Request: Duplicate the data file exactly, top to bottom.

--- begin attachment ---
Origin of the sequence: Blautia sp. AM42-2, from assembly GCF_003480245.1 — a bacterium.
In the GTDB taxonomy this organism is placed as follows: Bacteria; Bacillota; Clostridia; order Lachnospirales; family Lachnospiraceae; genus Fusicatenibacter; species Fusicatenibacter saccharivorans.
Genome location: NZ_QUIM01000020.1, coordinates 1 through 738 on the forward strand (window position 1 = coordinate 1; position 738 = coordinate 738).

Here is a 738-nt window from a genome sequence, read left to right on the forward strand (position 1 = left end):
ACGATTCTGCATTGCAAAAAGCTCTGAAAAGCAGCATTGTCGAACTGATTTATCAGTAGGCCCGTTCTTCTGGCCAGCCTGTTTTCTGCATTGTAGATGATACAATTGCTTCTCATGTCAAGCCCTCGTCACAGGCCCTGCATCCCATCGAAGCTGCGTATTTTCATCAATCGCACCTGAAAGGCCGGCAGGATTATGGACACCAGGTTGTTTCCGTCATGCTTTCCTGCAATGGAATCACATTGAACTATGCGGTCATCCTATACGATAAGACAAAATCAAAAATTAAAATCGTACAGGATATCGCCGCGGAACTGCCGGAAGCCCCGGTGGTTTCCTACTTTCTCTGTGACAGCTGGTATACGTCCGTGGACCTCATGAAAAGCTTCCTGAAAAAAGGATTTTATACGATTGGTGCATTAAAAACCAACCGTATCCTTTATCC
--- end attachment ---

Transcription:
Origin of the sequence: Blautia sp. AM42-2, from assembly GCF_003480245.1 — a bacterium.
In the GTDB taxonomy this organism is placed as follows: Bacteria; Bacillota; Clostridia; order Lachnospirales; family Lachnospiraceae; genus Fusicatenibacter; species Fusicatenibacter saccharivorans.
Genome location: NZ_QUIM01000020.1, coordinates 1 through 738 on the forward strand (window position 1 = coordinate 1; position 738 = coordinate 738).

Here is a 738-nt window from a genome sequence, read left to right on the forward strand (position 1 = left end):
ACGATTCTGCATTGCAAAAAGCTCTGAAAAGCAGCATTGTCGAACTGATTTATCAGTAGGCCCGTTCTTCTGGCCAGCCTGTTTTCTGCATTGTAGATGATACAATTGCTTCTCATGTCAAGCCCTCGTCACAGGCCCTGCATCCCATCGAAGCTGCGTATTTTCATCAATCGCACCTGAAAGGCCGGCAGGATTATGGACACCAGGTTGTTTCCGTCATGCTTTCCTGCAATGGAATCACATTGAACTATGCGGTCATCCTATACGATAAGACAAAATCAAAAATTAAAATCGTACAGGATATCGCCGCGGAACTGCCGGAAGCCCCGGTGGTTTCCTACTTTCTCTGTGACAGCTGGTATACGTCCGTGGACCTCATGAAAAGCTTCCTGAAAAAAGGATTTTATACGATTGGTGCATTAAAAACCAACCGTATCCTTTATCC